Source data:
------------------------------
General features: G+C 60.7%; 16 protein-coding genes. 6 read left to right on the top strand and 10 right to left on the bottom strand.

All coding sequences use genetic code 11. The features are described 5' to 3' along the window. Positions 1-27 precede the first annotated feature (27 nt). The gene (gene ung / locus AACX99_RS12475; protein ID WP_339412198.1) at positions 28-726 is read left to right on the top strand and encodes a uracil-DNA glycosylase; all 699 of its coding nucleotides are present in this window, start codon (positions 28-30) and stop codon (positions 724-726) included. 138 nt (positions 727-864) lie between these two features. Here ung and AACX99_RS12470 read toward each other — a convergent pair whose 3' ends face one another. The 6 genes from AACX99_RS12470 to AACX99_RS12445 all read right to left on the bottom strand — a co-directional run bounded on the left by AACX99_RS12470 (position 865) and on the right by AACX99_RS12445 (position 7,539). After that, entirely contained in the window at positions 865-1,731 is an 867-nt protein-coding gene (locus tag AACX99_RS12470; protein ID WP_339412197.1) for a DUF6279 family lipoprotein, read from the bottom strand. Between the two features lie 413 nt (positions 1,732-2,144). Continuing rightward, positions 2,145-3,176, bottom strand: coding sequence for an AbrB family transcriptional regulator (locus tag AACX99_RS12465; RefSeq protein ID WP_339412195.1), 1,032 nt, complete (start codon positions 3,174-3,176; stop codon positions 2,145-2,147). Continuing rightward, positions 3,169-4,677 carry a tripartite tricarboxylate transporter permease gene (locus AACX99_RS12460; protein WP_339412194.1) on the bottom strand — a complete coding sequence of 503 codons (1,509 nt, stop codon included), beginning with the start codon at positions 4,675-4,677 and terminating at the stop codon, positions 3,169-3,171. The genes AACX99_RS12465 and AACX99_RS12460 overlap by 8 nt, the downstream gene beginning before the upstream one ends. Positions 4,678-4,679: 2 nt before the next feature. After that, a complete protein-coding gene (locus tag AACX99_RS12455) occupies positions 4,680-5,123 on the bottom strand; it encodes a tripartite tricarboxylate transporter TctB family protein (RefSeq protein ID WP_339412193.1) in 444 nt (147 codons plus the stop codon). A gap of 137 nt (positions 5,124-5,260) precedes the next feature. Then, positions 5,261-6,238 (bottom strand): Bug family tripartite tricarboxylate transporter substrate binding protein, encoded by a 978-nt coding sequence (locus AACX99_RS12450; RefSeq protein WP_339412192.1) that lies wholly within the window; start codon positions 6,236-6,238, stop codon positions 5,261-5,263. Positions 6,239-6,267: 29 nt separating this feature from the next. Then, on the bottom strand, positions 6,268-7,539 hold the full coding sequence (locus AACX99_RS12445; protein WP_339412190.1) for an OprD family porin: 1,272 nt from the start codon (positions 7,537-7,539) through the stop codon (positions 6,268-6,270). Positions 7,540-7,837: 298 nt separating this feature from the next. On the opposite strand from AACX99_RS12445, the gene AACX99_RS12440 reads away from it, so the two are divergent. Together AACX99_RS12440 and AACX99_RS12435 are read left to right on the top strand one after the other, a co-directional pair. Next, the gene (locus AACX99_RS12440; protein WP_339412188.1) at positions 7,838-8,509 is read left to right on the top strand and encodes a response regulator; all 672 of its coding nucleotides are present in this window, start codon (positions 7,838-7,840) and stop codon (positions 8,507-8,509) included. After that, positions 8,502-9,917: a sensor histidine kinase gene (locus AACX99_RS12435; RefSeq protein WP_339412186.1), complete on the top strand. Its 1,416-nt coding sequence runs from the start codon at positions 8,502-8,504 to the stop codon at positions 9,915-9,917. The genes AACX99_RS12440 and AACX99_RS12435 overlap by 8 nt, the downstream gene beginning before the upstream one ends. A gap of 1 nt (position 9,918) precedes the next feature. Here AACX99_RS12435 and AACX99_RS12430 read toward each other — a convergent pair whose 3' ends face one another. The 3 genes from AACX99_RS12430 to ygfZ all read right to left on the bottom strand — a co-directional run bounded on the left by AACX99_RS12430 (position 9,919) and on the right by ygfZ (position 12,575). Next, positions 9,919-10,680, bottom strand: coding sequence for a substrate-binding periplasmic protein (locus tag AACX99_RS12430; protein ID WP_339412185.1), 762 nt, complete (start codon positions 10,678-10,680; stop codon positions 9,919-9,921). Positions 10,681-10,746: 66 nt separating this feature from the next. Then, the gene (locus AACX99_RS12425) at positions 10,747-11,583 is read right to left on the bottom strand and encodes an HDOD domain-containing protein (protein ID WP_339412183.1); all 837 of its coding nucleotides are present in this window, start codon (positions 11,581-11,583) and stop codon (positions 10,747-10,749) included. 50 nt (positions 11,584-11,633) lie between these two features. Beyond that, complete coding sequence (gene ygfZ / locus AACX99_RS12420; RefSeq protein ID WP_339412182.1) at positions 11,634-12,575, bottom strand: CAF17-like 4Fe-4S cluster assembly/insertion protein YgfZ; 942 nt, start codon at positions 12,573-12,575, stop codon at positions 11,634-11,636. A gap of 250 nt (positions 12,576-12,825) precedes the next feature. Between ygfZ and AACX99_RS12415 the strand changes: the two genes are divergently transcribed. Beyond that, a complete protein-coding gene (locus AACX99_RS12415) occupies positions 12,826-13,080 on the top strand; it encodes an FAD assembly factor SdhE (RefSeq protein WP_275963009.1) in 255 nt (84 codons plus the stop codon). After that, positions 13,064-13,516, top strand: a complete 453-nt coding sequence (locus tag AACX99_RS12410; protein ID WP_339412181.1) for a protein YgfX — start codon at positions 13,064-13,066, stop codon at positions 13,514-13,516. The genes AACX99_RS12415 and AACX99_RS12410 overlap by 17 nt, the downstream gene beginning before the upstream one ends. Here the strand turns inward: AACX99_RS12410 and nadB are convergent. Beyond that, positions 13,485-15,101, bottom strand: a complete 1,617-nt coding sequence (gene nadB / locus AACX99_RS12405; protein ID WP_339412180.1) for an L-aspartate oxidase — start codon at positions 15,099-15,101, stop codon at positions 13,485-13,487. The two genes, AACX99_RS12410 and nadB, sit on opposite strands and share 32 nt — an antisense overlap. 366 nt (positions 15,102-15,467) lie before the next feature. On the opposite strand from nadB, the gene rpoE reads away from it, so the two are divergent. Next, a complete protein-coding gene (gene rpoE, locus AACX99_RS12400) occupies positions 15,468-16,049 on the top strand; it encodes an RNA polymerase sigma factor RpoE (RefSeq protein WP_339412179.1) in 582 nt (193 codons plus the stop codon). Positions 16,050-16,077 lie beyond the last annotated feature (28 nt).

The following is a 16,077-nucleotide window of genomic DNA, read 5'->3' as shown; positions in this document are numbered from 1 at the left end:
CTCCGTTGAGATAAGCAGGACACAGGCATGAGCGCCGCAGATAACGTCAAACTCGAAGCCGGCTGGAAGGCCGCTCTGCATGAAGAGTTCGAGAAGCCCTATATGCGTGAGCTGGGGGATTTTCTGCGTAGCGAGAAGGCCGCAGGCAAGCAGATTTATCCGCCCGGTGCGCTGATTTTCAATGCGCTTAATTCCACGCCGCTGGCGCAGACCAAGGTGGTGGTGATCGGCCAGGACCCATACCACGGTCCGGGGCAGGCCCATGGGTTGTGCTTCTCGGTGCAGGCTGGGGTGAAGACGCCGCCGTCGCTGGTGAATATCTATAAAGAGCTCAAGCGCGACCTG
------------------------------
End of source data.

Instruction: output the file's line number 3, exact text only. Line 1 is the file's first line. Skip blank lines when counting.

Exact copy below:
The following is a 16,077-nucleotide window of genomic DNA, read 5'->3' as shown; positions in this document are numbered from 1 at the left end: